Parent may also bring claims against teachers and the school district – the persons and entity responsible for providing a safe and healthy learning environment. Lawsuits in student-on-student sexual assault and abuse cases often rely upon the legal claim of “negligent supervision.”
What Is The Negligent Supervision Of A Student?
The California Supreme Court has held that teachers and other school employees must supervise all students – both regular and special education students – on the school grounds and enforce rules and regulations necessary to their protection. The degree of care that school employees must follow is that which a person of ordinary prudence, charged with comparable duties, would exercise under the same circumstances.
A total lack of supervision or ineffective supervision can constitute a failure of ordinary care on the part of school personnel. In a landmark 1970 case, Daily v. Los Angeles Unified School District, 2 Cal.3d 741, the Court held that a teacher breached his duty to supervise students by taking a lunch break instead of watching the students on the school grounds, which was his responsibility. A fight broke out among the students and one died.
The fact that another student’s misconduct was the immediate cause of the student’s death did not relieve the school district from liability. The Court found it was foreseeable that fighting could occur among unsupervised adolescent students.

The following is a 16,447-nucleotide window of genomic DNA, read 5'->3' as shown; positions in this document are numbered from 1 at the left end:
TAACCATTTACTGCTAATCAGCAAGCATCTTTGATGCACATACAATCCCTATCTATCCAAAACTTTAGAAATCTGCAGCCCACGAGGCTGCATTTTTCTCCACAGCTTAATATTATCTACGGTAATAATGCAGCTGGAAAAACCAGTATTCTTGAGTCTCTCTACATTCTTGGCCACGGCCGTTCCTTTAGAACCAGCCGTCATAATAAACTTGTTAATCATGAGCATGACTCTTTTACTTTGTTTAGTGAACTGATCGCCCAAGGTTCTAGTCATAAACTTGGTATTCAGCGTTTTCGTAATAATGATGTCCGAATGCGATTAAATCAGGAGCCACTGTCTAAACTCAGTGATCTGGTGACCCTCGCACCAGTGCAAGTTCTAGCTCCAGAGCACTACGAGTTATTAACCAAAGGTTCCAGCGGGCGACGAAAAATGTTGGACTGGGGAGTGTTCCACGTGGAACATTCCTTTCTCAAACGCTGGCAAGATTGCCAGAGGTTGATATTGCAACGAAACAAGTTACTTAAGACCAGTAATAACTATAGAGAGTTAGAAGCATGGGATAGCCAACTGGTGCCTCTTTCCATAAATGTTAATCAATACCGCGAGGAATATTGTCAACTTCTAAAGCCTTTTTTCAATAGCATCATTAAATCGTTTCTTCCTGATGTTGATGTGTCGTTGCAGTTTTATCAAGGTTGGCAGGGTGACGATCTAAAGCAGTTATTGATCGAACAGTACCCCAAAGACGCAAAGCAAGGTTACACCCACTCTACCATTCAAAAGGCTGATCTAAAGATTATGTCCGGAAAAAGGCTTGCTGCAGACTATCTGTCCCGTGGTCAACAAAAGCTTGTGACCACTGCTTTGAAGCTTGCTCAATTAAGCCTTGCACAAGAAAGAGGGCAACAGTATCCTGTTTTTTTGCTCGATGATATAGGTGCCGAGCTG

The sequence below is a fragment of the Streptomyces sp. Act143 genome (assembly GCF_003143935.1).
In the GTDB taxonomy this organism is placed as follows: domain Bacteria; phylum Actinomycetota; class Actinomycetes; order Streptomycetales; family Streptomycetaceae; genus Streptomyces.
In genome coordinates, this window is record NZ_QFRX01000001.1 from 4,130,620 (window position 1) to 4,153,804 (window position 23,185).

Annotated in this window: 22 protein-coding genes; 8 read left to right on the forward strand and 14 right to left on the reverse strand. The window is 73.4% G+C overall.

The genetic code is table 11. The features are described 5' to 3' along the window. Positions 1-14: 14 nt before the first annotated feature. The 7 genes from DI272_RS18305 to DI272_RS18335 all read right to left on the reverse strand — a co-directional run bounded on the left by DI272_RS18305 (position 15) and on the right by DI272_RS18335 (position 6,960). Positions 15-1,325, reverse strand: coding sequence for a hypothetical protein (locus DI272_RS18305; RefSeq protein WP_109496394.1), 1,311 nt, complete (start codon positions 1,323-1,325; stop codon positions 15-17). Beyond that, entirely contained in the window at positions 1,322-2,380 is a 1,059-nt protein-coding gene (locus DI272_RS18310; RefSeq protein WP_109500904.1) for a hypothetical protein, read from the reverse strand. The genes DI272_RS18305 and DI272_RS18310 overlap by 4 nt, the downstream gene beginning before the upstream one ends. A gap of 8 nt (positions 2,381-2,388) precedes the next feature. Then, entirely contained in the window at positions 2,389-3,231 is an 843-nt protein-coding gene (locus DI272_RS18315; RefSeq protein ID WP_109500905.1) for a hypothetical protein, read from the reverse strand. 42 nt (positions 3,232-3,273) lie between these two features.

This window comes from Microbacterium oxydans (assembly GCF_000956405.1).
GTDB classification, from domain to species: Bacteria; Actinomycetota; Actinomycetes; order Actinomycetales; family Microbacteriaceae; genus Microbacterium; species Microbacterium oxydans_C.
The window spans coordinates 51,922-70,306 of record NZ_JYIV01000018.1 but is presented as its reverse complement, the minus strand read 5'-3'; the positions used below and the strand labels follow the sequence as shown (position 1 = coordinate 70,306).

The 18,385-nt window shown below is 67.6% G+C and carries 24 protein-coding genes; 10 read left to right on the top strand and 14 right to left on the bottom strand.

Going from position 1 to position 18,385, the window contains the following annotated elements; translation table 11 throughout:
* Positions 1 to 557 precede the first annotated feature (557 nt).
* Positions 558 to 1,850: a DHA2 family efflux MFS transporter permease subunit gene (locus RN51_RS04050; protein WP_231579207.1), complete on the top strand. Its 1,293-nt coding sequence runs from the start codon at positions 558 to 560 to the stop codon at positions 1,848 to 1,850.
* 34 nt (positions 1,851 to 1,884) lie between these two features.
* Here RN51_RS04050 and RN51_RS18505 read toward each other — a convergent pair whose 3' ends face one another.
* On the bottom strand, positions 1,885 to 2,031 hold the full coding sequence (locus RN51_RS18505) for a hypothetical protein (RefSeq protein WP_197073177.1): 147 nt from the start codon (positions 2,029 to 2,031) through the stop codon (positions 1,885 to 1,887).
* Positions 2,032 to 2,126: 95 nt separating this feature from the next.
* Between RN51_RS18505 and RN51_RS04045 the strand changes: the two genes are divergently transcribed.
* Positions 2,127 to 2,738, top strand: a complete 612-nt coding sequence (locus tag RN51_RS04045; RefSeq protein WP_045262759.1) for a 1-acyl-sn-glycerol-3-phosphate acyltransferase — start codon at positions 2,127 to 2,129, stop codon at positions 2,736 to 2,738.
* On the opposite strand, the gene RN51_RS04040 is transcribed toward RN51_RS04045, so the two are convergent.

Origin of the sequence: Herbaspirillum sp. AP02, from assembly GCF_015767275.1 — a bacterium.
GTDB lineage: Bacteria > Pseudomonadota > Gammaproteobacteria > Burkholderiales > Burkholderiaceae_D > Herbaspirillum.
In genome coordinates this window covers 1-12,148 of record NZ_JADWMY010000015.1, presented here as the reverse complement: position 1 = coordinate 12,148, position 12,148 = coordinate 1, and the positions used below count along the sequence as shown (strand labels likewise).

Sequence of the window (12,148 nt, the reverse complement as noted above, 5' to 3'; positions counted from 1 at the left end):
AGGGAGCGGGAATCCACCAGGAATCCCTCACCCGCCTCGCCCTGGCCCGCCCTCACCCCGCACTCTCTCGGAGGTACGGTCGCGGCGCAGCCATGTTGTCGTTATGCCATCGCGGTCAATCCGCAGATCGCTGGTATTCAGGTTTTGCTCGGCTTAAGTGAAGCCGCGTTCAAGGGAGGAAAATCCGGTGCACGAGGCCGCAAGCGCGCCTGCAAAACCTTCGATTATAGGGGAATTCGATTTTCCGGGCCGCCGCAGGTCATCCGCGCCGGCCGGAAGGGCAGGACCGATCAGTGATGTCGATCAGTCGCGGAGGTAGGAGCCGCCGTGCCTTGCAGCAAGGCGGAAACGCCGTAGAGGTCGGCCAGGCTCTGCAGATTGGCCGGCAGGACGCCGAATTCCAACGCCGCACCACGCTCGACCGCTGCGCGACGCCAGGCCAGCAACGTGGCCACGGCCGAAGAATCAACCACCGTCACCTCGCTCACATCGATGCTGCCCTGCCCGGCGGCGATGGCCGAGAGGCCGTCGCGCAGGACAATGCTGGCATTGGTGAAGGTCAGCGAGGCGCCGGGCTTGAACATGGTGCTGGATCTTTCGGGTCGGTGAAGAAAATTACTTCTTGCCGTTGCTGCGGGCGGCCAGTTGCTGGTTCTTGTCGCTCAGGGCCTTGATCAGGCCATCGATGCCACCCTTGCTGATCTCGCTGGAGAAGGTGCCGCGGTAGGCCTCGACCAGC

Can A Lawsuit Be Brought Against A School For The Assault On A Student By A Third Party?
Yes. In addition to the general duty to supervise students, schools must protect students from foreseeable injuries at the hand of third parties, which can include non-students as well as other students known to pose a danger. Courts impose this higher standard of care due to the special relationship between schools and students that arise out of the state’s compulsory school attendance laws and the comprehensive control schools exercise over students.
In certain circumstances, courts have found school districts liable for sexual assaults on special needs students on school grounds, even when the same type of incident had not occurred previously, due to the vulnerability of special needs students.
Contact Student Abuse Attorneys At The Dolan Law Firm
The Dolan Law Firm represents parents and guardians of children who suffered abuse at their school. We understand the sensitive nature of these cases and work closely with our clients to obtain just compensation and require the school districts to undertake action to prevent other children from being abused in the future.
Our litigation experience includes successfully resolving cases brought against teachers and aides for abusing autistic and special education students and against the school districts that employed these individuals for failing to properly train and supervise them and neglecting to recognize and report the child abuse. This litigation includes a widely-publicized abuse case against the Redwood City Elementary School District in San Mateo County that resulted in a significant settlement for our clients.
We also successfully represented parents and guardians in lawsuits against school district for failing to properly supervise and/or safeguard students in cases involving student-on-student assault and crimes against students by third parties.
Please contact us for a free, no obligation, and confidential review of your case or call us at 415-636-8160.